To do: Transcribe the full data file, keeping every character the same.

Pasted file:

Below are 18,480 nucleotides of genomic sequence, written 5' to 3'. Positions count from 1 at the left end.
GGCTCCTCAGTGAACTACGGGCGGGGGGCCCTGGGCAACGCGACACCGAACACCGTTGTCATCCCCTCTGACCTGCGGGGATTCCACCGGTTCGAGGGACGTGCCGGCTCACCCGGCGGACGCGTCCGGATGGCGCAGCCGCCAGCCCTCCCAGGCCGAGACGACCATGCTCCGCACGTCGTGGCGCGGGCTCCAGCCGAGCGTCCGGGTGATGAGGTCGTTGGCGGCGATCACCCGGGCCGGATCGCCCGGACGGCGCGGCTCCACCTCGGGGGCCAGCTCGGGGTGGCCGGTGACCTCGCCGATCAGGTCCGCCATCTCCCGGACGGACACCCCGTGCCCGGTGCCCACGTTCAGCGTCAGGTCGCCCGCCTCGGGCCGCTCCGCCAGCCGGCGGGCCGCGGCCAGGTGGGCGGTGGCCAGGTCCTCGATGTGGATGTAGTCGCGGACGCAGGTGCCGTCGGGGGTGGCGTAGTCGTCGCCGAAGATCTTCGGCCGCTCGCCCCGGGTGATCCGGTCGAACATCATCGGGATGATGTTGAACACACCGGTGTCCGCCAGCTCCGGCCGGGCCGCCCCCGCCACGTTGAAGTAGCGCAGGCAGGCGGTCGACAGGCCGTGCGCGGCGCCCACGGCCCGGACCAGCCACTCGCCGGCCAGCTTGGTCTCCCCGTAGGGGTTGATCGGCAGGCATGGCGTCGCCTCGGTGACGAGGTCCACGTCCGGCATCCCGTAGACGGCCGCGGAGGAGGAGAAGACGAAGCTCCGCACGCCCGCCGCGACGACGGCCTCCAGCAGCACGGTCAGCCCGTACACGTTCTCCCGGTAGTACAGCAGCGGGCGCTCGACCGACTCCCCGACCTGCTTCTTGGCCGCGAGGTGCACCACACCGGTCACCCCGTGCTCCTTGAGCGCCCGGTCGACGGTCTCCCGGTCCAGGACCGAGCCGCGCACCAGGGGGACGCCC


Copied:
Below are 18,480 nucleotides of genomic sequence, written 5' to 3'. Positions count from 1 at the left end.
GGCTCCTCAGTGAACTACGGGCGGGGGGCCCTGGGCAACGCGACACCGAACACCGTTGTCATCCCCTCTGACCTGCGGGGATTCCACCGGTTCGAGGGACGTGCCGGCTCACCCGGCGGACGCGTCCGGATGGCGCAGCCGCCAGCCCTCCCAGGCCGAGACGACCATGCTCCGCACGTCGTGGCGCGGGCTCCAGCCGAGCGTCCGGGTGATGAGGTCGTTGGCGGCGATCACCCGGGCCGGATCGCCCGGACGGCGCGGCTCCACCTCGGGGGCCAGCTCGGGGTGGCCGGTGACCTCGCCGATCAGGTCCGCCATCTCCCGGACGGACACCCCGTGCCCGGTGCCCACGTTCAGCGTCAGGTCGCCCGCCTCGGGCCGCTCCGCCAGCCGGCGGGCCGCGGCCAGGTGGGCGGTGGCCAGGTCCTCGATGTGGATGTAGTCGCGGACGCAGGTGCCGTCGGGGGTGGCGTAGTCGTCGCCGAAGATCTTCGGCCGCTCGCCCCGGGTGATCCGGTCGAACATCATCGGGATGATGTTGAACACACCGGTGTCCGCCAGCTCCGGCCGGGCCGCCCCCGCCACGTTGAAGTAGCGCAGGCAGGCGGTCGACAGGCCGTGCGCGGCGCCCACGGCCCGGACCAGCCACTCGCCGGCCAGCTTGGTCTCCCCGTAGGGGTTGATCGGCAGGCATGGCGTCGCCTCGGTGACGAGGTCCACGTCCGGCATCCCGTAGACGGCCGCGGAGGAGGAGAAGACGAAGCTCCGCACGCCCGCCGCGACGACGGCCTCCAGCAGCACGGTCAGCCCGTACACGTTCTCCCGGTAGTACAGCAGCGGGCGCTCGACCGACTCCCCGACCTGCTTCTTGGCCGCGAGGTGCACCACACCGGTCACCCCGTGCTCCTTGAGCGCCCGGTCGACGGTCTCCCGGTCCAGGACCGAGCCGCGCACCAGGGGGACGCCC